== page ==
mainly on physics in hard SF. It groups six kinds of uses of scientific information,
extrapolations, and processes in the creation of environments, puzzles, and backgrounds.
It refers primarily to authors who actually write hard SF: Benford, Clarke, Clement,
Forward, Hoyle, and Niven. Summarizing the breadth of disciplines found in SF, it also
addresses problems of accuracy, including dated data, tunnel vision, and attenuated
possibilities which have become staple SF conventions.
The brevity is regrettable, since these sections are the
best written in the book, which fails to build on them. Unlike Vivian Sobchack's Screening
Space (1987), which shows how productive close examination of SF films can be, the
remaining essays consist largely of easy generalizations on individual films and books, on
SF overall, and on contemporary history, rendered in global terms, with limited support
and often peripheral relevance to science (i.e., SF films rarely feature scientific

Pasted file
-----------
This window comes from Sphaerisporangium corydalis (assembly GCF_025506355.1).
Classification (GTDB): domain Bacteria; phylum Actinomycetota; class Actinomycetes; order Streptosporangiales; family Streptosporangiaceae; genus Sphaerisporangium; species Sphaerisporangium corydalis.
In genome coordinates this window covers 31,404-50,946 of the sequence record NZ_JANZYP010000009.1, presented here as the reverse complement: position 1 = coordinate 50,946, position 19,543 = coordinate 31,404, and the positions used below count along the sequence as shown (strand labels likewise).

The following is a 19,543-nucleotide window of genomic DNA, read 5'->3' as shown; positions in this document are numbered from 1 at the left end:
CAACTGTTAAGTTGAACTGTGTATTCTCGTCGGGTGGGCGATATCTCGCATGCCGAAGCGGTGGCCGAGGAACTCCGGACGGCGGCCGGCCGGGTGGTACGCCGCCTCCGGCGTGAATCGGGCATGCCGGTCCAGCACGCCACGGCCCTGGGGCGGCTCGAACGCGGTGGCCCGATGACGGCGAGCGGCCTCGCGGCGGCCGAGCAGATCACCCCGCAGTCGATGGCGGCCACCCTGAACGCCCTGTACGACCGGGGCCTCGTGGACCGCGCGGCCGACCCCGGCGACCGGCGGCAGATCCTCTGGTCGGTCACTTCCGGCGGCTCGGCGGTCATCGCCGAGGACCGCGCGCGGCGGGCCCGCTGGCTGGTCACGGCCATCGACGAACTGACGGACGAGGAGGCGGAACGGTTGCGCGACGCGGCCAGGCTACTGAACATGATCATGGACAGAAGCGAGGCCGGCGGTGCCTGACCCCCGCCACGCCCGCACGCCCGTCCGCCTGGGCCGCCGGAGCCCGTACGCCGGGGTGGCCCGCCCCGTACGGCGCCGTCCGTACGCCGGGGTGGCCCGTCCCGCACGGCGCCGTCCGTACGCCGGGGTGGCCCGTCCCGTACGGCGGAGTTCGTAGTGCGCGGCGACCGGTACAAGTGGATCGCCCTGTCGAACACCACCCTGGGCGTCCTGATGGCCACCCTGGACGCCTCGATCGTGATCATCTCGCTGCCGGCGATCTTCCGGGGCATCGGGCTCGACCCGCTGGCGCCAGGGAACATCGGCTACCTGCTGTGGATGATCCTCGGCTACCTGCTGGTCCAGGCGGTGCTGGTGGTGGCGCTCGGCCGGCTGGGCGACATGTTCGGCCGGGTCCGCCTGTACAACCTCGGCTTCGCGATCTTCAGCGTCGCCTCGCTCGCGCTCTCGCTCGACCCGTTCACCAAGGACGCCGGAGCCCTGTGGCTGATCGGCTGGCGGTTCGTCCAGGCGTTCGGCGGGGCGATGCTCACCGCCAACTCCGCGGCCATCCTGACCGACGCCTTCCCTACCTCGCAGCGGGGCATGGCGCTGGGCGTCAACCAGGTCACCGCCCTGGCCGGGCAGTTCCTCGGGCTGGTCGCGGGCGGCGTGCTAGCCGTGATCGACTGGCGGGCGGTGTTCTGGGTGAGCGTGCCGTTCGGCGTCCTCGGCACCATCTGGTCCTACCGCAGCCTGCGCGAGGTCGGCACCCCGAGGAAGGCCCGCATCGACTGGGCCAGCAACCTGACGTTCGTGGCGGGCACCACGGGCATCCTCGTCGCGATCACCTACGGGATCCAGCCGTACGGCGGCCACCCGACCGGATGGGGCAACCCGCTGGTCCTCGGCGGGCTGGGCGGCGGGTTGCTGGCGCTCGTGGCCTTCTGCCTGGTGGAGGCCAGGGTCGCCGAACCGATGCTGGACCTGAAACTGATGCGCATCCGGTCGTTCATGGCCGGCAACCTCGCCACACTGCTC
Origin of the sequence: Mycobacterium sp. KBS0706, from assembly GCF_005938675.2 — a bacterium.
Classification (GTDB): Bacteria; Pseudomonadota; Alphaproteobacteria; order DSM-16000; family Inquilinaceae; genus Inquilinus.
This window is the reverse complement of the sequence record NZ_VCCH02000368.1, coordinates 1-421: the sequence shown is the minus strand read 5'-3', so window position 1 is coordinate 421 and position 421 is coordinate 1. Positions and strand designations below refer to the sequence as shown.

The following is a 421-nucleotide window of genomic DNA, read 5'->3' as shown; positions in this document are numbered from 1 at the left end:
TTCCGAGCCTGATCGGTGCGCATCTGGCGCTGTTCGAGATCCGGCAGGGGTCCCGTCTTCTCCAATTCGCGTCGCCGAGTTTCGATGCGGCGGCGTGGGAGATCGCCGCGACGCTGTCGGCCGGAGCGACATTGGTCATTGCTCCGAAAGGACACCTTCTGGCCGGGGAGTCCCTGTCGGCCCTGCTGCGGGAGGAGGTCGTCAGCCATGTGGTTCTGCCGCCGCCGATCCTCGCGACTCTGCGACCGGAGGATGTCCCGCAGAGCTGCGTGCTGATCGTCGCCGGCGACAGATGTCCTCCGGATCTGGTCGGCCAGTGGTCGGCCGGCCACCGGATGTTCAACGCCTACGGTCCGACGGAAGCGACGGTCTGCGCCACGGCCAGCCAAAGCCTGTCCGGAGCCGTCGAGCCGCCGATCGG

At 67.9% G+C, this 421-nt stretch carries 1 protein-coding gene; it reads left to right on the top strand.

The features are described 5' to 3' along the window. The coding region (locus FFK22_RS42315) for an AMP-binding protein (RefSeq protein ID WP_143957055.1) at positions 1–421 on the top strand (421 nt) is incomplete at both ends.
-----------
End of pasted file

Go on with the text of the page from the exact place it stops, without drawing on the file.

accuracy). If the argumentation is thin, so is the continuity, even in the sequence on the
1950s. All these chatty chapters really establish is that a number of films and books
treated a variety of themes and images roughly connected with chapter titles. Rather than
illustrate points in the essays, moreover, the 36 still photos from films serve mainly as
The major problem lies in the claim, largely honored, to
avoid "aficionado's language and assumptions that would limit the readership to those who
are already versed in science fiction" (ix). Largely ignoring literary, cinematic, and